A passion for people—bringing individuals together with companies... Watt says she started her business with $30 in the bank and soon after needed a $1,000 loan from her mother to cover wages for her first placements. Excel now has branches in Prince George, Kamloops and Kelowna. Today, Watt sits atop a successful operation, currently with a staff of 3 in-house and 52 in the field. Excel has placements on more than 300 job boards, and manages an average of about 75 job searches at a time. With Excel’s superior Industry Standard Data Base you will find today 53,056 candidates registered to be seen and placed. Excel has either spoken to, interviewed or placed these candidates within the last 3 years and knows where they are to offer different opportunities as they arise or head hunt them out of their current position for their advancement on request. The Excel team reviews all the references, face-to-face interviews and short lists the top candidates for every temporary or permanent/executive search positions prior to submitting to their clients for review. Karen empowers her staff to make key decisions, and stands behind them when they do.
Karen has lead by example, learned from her mentors and implemented policies and procedures that her staff can follow. Her standards are high, her clients and candidates attest to the fact that they were all happy with the way in which they were treated on both sides and the successful results keeps her clients coming back monthly for placements. Karen does not take anything for granted and believes working as a team is by far, better than working alone.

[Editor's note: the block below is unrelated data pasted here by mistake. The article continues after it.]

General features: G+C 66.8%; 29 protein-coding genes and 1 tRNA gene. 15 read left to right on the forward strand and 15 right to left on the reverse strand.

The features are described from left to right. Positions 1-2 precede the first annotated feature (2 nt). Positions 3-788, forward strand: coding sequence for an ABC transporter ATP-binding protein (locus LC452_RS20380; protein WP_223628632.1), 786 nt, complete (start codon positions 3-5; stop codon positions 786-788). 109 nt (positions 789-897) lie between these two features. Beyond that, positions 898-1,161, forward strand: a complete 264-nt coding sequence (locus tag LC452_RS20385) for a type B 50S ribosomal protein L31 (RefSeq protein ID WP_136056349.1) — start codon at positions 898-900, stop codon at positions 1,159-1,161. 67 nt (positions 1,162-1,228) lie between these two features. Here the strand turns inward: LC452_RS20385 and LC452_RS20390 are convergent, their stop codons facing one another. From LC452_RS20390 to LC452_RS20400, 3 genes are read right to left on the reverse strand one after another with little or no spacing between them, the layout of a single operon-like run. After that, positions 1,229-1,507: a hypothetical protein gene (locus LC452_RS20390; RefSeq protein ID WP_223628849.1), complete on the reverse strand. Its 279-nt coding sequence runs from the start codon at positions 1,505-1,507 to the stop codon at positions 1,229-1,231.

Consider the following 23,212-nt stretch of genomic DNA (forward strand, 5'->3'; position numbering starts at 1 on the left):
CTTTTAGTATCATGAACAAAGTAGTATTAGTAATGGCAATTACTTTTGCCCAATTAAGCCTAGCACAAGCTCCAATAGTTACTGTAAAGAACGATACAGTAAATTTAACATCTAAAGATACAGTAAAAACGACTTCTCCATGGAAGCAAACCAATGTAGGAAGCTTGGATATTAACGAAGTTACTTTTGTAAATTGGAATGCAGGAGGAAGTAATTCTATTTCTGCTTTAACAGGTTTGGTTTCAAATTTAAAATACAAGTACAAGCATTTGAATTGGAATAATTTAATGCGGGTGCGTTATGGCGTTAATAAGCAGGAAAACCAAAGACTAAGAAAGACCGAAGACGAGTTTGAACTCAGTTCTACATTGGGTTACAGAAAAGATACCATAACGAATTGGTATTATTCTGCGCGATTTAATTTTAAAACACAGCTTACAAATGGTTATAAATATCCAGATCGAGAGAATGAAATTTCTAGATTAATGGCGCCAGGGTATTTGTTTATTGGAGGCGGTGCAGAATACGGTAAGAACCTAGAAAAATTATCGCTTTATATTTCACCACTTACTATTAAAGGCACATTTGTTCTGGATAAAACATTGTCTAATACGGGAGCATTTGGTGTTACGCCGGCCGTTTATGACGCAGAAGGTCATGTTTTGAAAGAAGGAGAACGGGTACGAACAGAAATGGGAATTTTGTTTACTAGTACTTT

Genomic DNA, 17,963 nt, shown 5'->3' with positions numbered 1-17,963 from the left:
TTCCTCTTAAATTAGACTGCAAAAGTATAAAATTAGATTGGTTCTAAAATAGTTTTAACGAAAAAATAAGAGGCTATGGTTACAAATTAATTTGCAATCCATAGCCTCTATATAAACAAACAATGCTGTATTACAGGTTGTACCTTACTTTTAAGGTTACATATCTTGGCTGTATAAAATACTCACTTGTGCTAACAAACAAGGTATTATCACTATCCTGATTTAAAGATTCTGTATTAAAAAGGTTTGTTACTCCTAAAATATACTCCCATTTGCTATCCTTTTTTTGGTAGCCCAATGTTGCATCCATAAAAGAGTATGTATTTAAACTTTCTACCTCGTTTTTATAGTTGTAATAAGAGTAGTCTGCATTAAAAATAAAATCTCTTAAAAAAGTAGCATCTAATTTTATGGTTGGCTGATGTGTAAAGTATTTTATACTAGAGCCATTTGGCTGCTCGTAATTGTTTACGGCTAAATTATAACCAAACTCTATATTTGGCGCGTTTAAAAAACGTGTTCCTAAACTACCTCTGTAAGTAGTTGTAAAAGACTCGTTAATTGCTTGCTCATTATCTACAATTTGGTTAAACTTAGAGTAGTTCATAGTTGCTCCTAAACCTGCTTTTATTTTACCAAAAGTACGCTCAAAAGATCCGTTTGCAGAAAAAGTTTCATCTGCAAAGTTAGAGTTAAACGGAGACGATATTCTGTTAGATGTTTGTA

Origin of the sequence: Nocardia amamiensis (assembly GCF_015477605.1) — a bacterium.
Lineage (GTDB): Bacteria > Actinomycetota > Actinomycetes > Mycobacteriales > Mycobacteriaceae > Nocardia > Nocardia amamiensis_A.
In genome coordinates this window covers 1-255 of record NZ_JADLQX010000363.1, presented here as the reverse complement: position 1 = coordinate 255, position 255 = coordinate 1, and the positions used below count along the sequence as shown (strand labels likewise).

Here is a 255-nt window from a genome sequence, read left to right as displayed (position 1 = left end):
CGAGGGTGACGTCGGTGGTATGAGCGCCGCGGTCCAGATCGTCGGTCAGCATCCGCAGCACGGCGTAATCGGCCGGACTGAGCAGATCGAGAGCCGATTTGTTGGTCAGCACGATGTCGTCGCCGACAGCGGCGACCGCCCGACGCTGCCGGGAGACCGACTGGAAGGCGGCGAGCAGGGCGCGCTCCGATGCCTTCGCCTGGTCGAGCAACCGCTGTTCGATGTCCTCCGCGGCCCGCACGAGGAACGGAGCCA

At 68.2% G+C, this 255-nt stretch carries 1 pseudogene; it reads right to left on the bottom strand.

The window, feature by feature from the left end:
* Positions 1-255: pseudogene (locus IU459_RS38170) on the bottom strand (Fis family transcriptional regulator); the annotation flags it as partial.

WEDNESDAY, June 30, 2021
Kamloops Chamber of Commerce — 125 years in Service
Schoening Funeral Service staff, from left: assistant funeral director Jennifer Heather Vincent, administrative assistant Ashley Willson, office manager Leona Pickard Smith, manager Sara Lawson, family service advisor Joanie Dunn, assistant manager MarieHelene Gauthier and funeral assistant Hans Korvemaker.
Chamber an important advocate for Schoening and others
choening Funeral Service sees value in supporting the local business community through the Kamloops Chamber of Commerce. “The chamber of commerce is the voice to advocate for any challenges we’re having or anything we need resolved as the business community,” said Sara Lawson, general manager of Schoening Funeral Service. The funeral home has two locations in Kamloops — downtown at Seymour Street and Fifth Avenue and on the North Shore at 177 Tranquille Rd. — providing cremation and burial services for the community since 1888.
Lawson said Schoening has been a longtime member of the chamber of commerce, having been particularly active in the last couple of years. Lawson herself serves on its board of directors. As a funeral home, the business tends to have unique challenges, but the chamber is a place where Schoening can liaise with other businesses on common issues such as staffing, Lawson told KTW, noting the chamber is a great resource for assistance and connection. “The main benefit that I see is connecting you to people that you can talk to,” Lawson said. She said it’s important to be a good community citizen and get to know people on a personal level before they have to use Schoening’s services,
noting that being a chamber member gives the company an avenue to make those friendships. There’s also a level of advocacy at all levels of government from being a chamber member, Lawson said, adding she would definitely recommend that new businesses join the organization. “They really will work with you in whatever your specific needs are,” Lawson said. She said the chamber of commerce can particularly assist smaller operations with issues such as marketing and securing resources. “It is definitely worth your membership fee to be part of the chamber,” Lawson said.